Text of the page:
Cell Phones Don’t Raise Cancer Risk: Study

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Using a cellular phone does not increase a person’s risk of cancer, according to a broad study released on Tuesday involving more than 400,000 Danish cellular telephone users. 
A team of researchers used data on the entire population of Denmark to determine that neither short- nor long-term use of cellular phones, also called mobile phones, was linked to a greater risk of tumors of the brain and nervous system, salivary gland or eyes, leukemia or cancer overall.
………………………………………The phones emit electromagnetic fields that can penetrate into the brain, and some scientists have sought to determine if this could cause cancer or other health problems.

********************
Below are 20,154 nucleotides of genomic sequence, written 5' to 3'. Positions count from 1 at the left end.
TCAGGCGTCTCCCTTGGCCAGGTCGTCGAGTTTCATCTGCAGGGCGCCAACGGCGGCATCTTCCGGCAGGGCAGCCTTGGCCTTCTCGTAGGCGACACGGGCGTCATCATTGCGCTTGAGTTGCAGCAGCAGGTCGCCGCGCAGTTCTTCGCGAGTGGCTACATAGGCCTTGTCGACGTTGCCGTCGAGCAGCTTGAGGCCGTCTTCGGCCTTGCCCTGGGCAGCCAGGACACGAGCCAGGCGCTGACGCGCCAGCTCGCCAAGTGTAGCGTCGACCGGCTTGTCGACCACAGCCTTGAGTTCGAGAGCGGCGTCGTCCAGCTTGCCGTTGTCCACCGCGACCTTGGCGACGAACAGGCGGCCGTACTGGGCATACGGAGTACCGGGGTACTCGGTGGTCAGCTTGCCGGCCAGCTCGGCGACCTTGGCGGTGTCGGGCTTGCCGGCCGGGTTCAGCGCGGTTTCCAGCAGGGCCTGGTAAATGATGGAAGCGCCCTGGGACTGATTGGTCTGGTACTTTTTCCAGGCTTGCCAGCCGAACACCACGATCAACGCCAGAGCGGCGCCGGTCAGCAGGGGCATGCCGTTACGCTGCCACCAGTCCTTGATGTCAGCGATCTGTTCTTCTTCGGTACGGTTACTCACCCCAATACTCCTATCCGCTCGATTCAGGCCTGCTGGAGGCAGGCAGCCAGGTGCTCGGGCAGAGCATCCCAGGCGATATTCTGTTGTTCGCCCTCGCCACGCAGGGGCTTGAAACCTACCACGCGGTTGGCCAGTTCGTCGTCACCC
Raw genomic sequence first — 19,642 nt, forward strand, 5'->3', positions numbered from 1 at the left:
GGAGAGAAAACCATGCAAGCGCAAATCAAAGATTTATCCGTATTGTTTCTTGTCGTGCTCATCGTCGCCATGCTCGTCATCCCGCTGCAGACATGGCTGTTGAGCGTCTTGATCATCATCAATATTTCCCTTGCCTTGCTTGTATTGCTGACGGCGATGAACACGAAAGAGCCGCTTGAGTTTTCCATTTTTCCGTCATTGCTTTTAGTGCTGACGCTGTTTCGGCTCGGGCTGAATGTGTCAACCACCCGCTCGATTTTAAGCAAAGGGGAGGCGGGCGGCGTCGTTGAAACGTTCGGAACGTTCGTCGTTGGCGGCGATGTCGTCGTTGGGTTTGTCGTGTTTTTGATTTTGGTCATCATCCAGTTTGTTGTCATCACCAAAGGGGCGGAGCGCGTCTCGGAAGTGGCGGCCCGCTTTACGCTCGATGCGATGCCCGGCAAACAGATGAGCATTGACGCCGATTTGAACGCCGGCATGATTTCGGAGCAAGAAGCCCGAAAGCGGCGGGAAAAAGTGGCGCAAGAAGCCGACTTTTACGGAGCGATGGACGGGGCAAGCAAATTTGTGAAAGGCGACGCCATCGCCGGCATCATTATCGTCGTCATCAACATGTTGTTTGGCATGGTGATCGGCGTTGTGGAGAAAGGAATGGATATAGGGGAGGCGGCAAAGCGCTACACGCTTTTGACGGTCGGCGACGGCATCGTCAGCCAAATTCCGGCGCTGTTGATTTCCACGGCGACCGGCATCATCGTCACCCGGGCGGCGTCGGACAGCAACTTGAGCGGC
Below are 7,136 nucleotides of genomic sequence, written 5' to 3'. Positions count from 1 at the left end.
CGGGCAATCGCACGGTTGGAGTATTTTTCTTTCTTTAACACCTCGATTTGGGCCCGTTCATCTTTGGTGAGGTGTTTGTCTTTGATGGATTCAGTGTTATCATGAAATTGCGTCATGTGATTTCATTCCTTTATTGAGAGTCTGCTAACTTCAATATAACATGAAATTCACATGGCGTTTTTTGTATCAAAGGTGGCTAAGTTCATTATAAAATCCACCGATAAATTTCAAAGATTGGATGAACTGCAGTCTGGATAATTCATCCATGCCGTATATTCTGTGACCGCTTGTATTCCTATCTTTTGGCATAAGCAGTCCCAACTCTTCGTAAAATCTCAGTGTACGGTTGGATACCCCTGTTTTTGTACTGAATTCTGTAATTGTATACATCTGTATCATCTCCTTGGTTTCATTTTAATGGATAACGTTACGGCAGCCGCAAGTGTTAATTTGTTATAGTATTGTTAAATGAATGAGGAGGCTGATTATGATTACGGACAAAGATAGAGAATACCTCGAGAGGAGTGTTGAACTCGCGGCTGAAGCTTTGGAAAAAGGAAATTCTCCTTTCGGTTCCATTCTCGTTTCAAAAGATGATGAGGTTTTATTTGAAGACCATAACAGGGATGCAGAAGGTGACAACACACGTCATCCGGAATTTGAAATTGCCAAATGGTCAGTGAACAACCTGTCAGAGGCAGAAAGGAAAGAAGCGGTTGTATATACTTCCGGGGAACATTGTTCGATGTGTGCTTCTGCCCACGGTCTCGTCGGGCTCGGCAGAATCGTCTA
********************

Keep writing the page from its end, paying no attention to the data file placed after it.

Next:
Schuz’s team studied data on 420,095 Danish cell phone users (357,553 men and 62,542 women) who first subscribed for mobile service between 1982 and 1995 and were followed through 2002—meaning some were tracked for two decades. The researchers then compared their cancer incidence to the rest of Denmark’s population.
A total of 14,249 cancer cases were seen among the cellular telephone users, a number that was lower than would be expected for that population, according to the study appearing in the Journal of the National Cancer Institute.

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